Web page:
(Photo courtesy of Kansas State Athletics)
I'll never forget the game against Georgia my freshman year.
It was the first true road game of my career, and it showed. When we came out for the first half we were absolutely awful. We went into the locker room at halftime down just nine points, but it felt like twice as much. I was particularly terrible.
People are anxious to see how you handle your first road game, when nobody in the stands is cheering for you, and 20 minutes into my first test, the results weren't good. I had taken five shots at that point, and missed all of them.
As bad as I was, I knew my team still had a chance to win. After all, one of my favorite Bible verses is Philippians 4:13, which says "I can do all things through Christ who strengthens me."
When we came out for the second half, our team was on fire. Everybody was making shots, playing freely like we had nothing to lose. We started to chip away at the lead, and by the time 30 seconds remained in the game, the score was tied at 66.
That's when I made the best mistake of my career.
We drew up a play for my teammate Wesley Iwundu, and hoped to drain all the clock as we played for the final shot. There was only one problem...I was on the wrong side of the court.
I was supposed to be on the right side of the wing, but maybe because of the pressure, or maybe lack of concentration, I found myself on the left side of the hoop. That's when I just tried to get out of the way as Wes began to drive toward the basket. I drifted toward the left corner, and then it happened. Instead of taking the shot, Wes threw the ball right toward me.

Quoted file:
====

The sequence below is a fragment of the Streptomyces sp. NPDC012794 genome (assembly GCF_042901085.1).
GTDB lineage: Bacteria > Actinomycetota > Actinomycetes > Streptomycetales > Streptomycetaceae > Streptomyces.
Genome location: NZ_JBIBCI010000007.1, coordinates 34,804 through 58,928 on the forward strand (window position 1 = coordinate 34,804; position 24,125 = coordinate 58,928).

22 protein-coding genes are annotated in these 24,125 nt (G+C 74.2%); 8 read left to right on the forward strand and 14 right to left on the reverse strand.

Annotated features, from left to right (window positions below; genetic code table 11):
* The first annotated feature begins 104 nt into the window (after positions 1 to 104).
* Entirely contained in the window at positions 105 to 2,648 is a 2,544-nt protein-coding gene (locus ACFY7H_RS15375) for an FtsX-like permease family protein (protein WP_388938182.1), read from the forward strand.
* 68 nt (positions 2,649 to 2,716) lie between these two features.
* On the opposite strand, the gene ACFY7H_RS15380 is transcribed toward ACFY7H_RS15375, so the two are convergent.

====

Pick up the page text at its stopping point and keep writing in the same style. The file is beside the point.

I had no choice but to shoot it. And despite the fact I had played horrible in the first half, I had all the confidence in myself to make that shot. I had made it a million times before, and this time was no different. I buried the shot, and just like that, our team had won 68-66. That celebration in the locker room is something I'll never forget.
The funny thing was, even after I hit that shot, I still wasn't an aggressive player. I was still looking to pass the ball to other people, and that's when the coaching staff finally sat me down and told me I needed to be a little more selfish. That meant less shots for my teammates, but they encouraged it too. That just shows the selflessness on our team.
So I continued to shoot, and the more I did, the better I got.
I shot 43 percent from the floor my freshman year, then 50 percent as a sophomore, and then last year things really began to change. I made 55 percent of my shots and averaged 16.2 points per game.
God was giving me success beyond my wildest dreams.
Then, at what felt like the worst possible time, it all came to a halt.